January 26, 2016

Cloud Foundry Certification Sets Standard for Cloud Application Platforms

Sam RamjiJust a few weeks ago the Cloud Foundry Foundation announced the industry’s first PaaS certification program, designed to establish reliable application and portability across PaaS products in a multi-vendor, multi-cloud environment. The certification ensures that all certified products are using the same core Cloud Foundry software. This, in turn, ensures that developers and operations teams can deploy and manage their applications, regardless of the vendor or the cloud environment.

With the Foundation also announcing the first products to be certified -- including CenturyLink’s AppFog, HPE Helion Cloud Foundry, Huawei FusionStage, IBM Bluemix, Pivotal Cloud Foundry, SAP HANA® Cloud Platform and Swisscom Application Cloud -- Cloud Foundry has stepped up to answer growing demands for an industry standard for PaaS.

According to ESG Analyst Stephen Hendrick, “Companies often rely on Platform-as-a-Service (PaaS) offerings in order to quickly build new applications to meet their agile customers’ needs. Such broad standardization across vendors, combined with Cloud Foundry’s extensive portability across the public cloud delivers a tremendous amount of utility that is extremely appealing.”

By guaranteeing portability among certified products, Cloud Foundry, a Linux Foundation Collaborative Project, further differentiates its PaaS from other offerings in this growing and competitive market. Gartner research reports the PaaS market has crossed the $4 billion mark and Wikibon Research predicts it will grow to $68.3 billion by 2026.  

IDC also predicts that as we enter 2016, there will be an 11 percent shift of IT budget away from traditional in-house IT delivery, toward various versions of cloud computing as a new delivery model. By 2017, 35 percent of new applications will use cloud-based continuous delivery, enabled by faster DevOps life cycles to streamline the rollout of new features for faster business innovation. The new certification supports this rapid evolution by allowing developer and operations teams to easily transfer skills among products, improving productivity and lowering staffing costs.

We had a chance to talk to Cloud Foundry CEO Sam Ramji to understand how Cloud Foundry Certification ensures application and skill portability across any cloud service or on-premises software product that offers Cloud Foundry.

Q&A with Sam Ramji, CEO, Cloud Foundry

What’s driving the need for an industry-standard PaaS?

Sam Ramji:  I joined the Cloud Foundry Foundation on the 21st of January last year. Since that time, I’ve met with dozens of companies and hundreds of people. In those hundreds of conversations about the project, it became obvious that there is a consistent need for a standard, and that we could accomplish that with certification.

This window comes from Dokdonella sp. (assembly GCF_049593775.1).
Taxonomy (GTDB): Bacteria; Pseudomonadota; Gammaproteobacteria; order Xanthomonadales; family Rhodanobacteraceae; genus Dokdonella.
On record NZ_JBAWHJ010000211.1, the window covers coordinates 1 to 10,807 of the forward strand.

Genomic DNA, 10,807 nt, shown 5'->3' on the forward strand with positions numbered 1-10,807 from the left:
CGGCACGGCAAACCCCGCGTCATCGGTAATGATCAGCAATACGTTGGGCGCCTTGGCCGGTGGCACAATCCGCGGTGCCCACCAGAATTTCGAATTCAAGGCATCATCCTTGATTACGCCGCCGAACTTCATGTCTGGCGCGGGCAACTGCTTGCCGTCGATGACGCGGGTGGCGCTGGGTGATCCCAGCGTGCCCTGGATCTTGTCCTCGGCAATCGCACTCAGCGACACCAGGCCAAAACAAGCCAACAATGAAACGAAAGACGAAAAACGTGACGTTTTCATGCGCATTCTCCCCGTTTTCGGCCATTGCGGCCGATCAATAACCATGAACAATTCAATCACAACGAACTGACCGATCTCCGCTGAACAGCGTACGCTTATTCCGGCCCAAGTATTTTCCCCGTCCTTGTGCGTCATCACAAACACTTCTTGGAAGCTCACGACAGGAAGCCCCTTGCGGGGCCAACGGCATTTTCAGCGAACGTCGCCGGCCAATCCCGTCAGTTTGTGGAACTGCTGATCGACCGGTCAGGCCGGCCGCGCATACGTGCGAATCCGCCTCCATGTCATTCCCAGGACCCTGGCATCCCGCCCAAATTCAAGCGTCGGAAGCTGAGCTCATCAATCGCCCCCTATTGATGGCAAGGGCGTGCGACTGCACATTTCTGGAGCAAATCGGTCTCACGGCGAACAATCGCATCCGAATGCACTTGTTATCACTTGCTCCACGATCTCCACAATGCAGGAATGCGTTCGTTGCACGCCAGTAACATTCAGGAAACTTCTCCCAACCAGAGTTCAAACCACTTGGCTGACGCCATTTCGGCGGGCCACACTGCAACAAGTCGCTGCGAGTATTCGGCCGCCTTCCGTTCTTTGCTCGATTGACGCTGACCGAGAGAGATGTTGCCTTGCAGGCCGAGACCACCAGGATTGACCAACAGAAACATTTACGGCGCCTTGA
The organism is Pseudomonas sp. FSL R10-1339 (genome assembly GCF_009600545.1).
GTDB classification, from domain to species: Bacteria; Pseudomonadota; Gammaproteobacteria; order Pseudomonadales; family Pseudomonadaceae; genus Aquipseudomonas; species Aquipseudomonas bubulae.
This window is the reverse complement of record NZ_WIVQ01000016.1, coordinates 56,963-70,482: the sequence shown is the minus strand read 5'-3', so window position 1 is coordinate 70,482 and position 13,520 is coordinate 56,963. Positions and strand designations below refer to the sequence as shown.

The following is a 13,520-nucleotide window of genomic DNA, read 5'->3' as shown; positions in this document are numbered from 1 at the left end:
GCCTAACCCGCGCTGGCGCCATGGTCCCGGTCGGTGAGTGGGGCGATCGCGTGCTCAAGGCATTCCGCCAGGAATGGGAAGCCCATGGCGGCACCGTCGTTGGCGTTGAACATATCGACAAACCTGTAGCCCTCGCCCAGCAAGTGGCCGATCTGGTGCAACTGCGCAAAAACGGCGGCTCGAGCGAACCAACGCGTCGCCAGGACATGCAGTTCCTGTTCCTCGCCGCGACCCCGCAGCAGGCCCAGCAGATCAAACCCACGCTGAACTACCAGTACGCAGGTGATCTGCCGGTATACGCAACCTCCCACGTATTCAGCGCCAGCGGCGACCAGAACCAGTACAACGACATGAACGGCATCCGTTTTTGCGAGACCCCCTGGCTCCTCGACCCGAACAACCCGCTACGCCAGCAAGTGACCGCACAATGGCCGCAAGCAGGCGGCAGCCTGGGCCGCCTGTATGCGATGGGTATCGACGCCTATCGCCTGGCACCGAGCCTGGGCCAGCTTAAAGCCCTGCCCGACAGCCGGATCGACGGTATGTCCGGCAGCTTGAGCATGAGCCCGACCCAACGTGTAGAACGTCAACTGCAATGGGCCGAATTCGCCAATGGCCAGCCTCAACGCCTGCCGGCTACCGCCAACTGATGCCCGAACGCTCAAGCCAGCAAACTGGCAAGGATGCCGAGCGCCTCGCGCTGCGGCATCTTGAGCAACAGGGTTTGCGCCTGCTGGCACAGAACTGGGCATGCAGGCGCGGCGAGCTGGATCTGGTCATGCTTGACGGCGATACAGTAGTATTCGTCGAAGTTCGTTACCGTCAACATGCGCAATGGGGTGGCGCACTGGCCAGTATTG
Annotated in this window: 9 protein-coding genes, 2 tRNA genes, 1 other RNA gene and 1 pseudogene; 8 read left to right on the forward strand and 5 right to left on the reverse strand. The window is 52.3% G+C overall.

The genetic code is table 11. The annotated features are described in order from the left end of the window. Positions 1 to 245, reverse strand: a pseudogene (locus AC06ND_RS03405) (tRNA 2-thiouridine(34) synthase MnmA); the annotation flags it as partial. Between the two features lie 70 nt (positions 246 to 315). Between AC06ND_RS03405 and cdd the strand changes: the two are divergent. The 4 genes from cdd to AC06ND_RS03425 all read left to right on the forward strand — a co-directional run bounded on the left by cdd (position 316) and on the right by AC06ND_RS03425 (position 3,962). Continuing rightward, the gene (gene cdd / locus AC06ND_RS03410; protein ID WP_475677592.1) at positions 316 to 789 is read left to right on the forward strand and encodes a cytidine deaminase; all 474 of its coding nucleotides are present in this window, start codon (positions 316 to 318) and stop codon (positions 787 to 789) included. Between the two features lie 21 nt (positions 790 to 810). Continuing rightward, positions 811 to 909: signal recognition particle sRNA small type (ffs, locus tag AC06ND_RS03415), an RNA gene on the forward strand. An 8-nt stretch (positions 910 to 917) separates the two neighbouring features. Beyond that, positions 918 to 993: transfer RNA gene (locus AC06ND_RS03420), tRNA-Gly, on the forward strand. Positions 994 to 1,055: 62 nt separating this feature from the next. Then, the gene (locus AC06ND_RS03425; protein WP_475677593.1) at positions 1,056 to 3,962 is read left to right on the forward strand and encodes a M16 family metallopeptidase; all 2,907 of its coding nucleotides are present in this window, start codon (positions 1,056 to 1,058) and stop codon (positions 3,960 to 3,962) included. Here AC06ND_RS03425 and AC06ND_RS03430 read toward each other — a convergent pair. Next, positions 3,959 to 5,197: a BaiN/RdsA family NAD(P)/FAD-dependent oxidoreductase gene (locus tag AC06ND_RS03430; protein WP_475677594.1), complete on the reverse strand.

It comes back to three primary customer demands. Vendor independence: users want freedom to change clouds. Reliable delivery: serving apps from multiple clouds and multiple regions. An enterprise may be using Equinix, Azure, AWS and they need to run and easily update apps in all those places. Finally, Scaling their workforce: enterprises have a growing need for skilled developers and DevOps professionals. Standardization helps expand the supply of expertise.

That customers want standardization probably doesn’t come as a surprise. Historically standards have benefited users. When the U.S. established the Gold Standard Act in 1900, it became easier to do business. Standardizing light sockets unlocked innovation in light bulbs, standardizing 2x4 planks simplified construction, standardizing containers simplified shipping. Standardization tends to drive downward pressure on pricing but also usually drives market growth.

The surprising thing for a growing and lucrative area like cloud computing is that the suppliers of Cloud Foundry-based products agreed that  they wanted to standardize as well.  As an ecosystem, we have settled on a strong certification to guarantee technical consistency and portability, and a trademark that is only awarded to products and services that meet the standard.

How does Cloud Foundry PaaS Certification work?

CF Certified Vert cmyk 2016Sam Ramji: The certification was designed to ensure that all  products that certify are using the upstream Cloud Foundry open source software. They have to snap to software released within a common time window so we can guarantee compatibility.

Certified products must re-certify annually. We award a new certification mark each year as well.  We’ve done this to address a two dimensional challenge: an open source project that ships new releases constantly, and a cloud computing environment that is evolving continually. For example, everybody will need compatibility with OCI and RunC. We don’t want the certification to get in the way of adopting RunC. When that code is in good shape, 2017 certification could require that, for example.

We’re managing for forward and backward compatibility; you should be able to cf-push any application through Cloud Foundry certified software or services. And finally, this is not an API-driven certification. We’re expecting the same code, the same behavior, the same trustworthiness. An API-driven standard allows swapping out code as you see fit.  APIs are useful but not a replacement for standardizing on common upstream code.

So an enterprise customer using a particular version of Cloud Foundry can develop and update applications easily across any certified supplier?